Endoscopy 2014; 46(05): 432-434
DOI: 10.1055/s-0034-1364957
Case report/series
© Georg Thieme Verlag KG Stuttgart · New York

Various applications of endoscopic scissors in difficult endoscopic interventions

Won-Ju Kee
Department of Internal Medicine, Chonnam National University Medical School, Gwangju, Korea.
,
Chang-Hwan Park
Department of Internal Medicine, Chonnam National University Medical School, Gwangju, Korea.
,
Kyoung-Myeun Chung
Department of Internal Medicine, Chonnam National University Medical School, Gwangju, Korea.
,
Seon-Young Park
Department of Internal Medicine, Chonnam National University Medical School, Gwangju, Korea.
,
Chung-Hwan Jun
Department of Internal Medicine, Chonnam National University Medical School, Gwangju, Korea.
,
Ho-seok Ki
Department of Internal Medicine, Chonnam National University Medical School, Gwangju, Korea.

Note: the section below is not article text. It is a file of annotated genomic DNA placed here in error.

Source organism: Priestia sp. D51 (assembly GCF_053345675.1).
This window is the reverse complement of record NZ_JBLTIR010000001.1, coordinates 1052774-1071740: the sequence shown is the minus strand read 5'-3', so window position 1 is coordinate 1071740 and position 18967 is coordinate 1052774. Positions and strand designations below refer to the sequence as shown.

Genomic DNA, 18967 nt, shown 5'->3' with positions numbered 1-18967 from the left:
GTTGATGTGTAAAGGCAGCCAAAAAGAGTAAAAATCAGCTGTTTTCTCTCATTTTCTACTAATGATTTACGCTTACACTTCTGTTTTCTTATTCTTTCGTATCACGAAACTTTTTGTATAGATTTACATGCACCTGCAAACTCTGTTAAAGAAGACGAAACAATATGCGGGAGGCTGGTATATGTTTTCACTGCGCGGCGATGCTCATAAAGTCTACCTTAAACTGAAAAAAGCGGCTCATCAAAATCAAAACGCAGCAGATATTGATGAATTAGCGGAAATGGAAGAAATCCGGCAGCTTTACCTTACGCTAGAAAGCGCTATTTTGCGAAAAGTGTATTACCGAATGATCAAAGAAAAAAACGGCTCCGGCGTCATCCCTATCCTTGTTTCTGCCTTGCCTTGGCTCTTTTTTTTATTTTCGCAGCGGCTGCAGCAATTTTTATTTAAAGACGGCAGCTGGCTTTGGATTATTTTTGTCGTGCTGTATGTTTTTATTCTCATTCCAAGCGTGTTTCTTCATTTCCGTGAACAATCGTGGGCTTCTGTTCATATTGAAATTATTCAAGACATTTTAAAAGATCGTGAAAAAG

,
Hyun-Soo Kim
Department of Internal Medicine, Chonnam National University Medical School, Gwangju, Korea.
,
Sung-Kyu Choi
Department of Internal Medicine, Chonnam National University Medical School, Gwangju, Korea.
,
Jong-Sun Rew
Department of Internal Medicine, Chonnam National University Medical School, Gwangju, Korea.
› Author Affiliations
Further Information

Publication History

submitted27 December 2013

accepted after revision31 December 2013

Publication Date:
06 February 2014 (eFirst)

Endoscopic scissors offer a benefit over other devices by avoiding potential complications related to thermal and mechanical injury of surrounding structures. We describe our experience with endoscopic scissors in three difficult endoscopic interventions. A fishbone embedded in the esophageal wall penetrated very close to the pulsating aorta and the bronchus. The fishbone was cut in half by endoscopic scissors and removed without injury to adjacent organs. A gastric submucosal tumor with an insulated core that could not be resected by electrosurgical devices was cut using endoscopic scissors following endoloop placement. Extravascular coil migration after transcatheter arterial embolization resulted in a duodenal ulcer. The metallic coil on the duodenal ulcer was cut by endoscopic scissors without mechanical or thermal injury.